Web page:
With a range of women’s concerns being pulled into the maelstrom of election cycle rhetoric, the Violence Against Women Act (VAWA) has now become another political football. Originally co-sponsored by Democrat Sen. Joe Biden and Republican Sen. Orrin Hatch in 1994, the bill comes up for reauthorization approximately every five years. The Senate has voted to reauthorize the bill. However, the House has put forth its own version—which eliminates aspects that have traditionally included protections covering confidentiality for immigrants, outreach to those in the LGBT community, and improved prosecution of perpetrators against Native American women.
October is National Domestic Violence Awareness Month. President Barack Obama issued a Proclamation stating, “Let us renew our efforts to support victims of domestic violence in their time of greatest need, and [to] realize an America where no one lives in fear because they feel unsafe in their own home.”
It is essential to go beyond the statistics to place Domestic Violence within a larger societal framework.
I reached out to Kim Gandy, recently appointed to head the National Network to End Domestic Violence. Gandy has been proactive on this concern for three decades. She observed that the holdup on the VAWA was “unusual for this bill,” but given the contentious environment on Capitol Hill, “not surprising.” She explained, “Services are being delivered, but in the future, they may be in jeopardy.”
“Domestic Violence is something that impacts women, men, and children from every socio-economic group and is a problem shared by the whole society,” Gandy told me. Three victims die per day. “It’s astonishing the number of people who need services,” Gandy said. A piece of that can be attributed to what Gandy qualifies as the “silence around this epidemic, which helps it thrive.” However, on a larger scale she noted, “There is such a prevalence of thought that it is okay to use threats of violence to control other people—if you can.” Gandy underscored what she described as the fertile ground of “sexism as being a part of it.”
The NNEDV describes Domestic Violence as a “pattern of coercive, controlling behavior” that can include abuse in forms including emotional and psychological, sexual, and financial. Victims believe they are to blame, and cannot envision surviving independently. Currently, the downturn in the economy may be an additional factor, as abusers feel frustrated by financial impediments. Women, on the other hand, are hamstrung by fewer opportunities for jobs and housing.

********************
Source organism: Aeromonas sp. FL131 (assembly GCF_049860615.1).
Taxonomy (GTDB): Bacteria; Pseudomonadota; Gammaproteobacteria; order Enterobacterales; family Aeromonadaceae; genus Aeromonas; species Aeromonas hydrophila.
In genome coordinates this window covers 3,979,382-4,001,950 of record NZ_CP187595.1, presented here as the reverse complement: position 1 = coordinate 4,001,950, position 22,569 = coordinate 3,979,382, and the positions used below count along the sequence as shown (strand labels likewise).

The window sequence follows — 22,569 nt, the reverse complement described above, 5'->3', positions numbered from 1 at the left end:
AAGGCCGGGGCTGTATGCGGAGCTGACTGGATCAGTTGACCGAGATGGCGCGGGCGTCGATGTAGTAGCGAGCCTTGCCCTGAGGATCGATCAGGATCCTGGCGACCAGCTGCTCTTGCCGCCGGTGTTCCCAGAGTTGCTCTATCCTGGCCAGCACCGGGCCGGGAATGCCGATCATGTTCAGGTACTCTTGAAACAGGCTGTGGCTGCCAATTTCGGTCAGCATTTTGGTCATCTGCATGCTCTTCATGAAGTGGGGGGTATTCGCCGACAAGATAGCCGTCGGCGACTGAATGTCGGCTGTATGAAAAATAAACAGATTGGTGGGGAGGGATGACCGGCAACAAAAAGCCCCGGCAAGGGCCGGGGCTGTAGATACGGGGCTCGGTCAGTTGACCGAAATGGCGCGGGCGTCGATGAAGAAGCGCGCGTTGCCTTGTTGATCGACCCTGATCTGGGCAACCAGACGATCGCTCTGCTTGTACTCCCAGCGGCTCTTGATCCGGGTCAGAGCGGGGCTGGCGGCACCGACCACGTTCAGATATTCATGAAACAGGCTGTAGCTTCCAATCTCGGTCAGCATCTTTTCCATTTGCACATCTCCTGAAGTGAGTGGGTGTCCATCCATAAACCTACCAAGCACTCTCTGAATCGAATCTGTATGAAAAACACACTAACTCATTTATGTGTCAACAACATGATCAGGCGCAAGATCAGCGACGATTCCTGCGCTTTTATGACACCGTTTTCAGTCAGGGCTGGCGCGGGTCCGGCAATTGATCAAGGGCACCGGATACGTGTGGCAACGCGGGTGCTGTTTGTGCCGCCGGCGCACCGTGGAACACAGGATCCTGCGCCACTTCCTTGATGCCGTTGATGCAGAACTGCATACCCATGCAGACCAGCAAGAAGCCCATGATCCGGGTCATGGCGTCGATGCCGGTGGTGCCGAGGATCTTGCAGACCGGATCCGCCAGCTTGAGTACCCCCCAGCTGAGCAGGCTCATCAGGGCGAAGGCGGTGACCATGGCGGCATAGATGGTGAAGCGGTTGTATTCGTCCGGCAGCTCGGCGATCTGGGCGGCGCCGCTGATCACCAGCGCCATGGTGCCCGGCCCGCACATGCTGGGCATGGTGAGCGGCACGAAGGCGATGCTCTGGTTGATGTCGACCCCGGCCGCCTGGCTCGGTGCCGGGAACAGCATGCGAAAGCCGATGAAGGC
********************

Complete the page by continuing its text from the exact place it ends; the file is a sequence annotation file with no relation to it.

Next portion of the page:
A survivor of abuse with twenty years of experience in the field, Lynn Fairweather, MSW, emphasized that a woman doesn’t have to be beaten to have experienced domestic violence. She wants women to clearly understand that they can qualify for assistance without having experienced physical injury.
Fairweather sees victims as patient, forgiving, and nurturing individuals whose qualities are used against them. In profiling abusers, she views their actions as being cause by “an extreme need for power and control, backed up by a sense of entitlement in obtaining it.” The cause is a conscious choice toward “getting my way.” It is the “threat of physical violence which always over arcs what is happening.”
Often women are unsure of what constitutes a potential abuser, or if they are in a relationship with red flags that could signify concern. Fairweather’s recent book, Stop Signs: Recognizing, Avoiding, and Escaping Abusive Relationships, outlines these warning signs, as well as potential strategies for extricating oneself from a potentially negative or harmful relationship.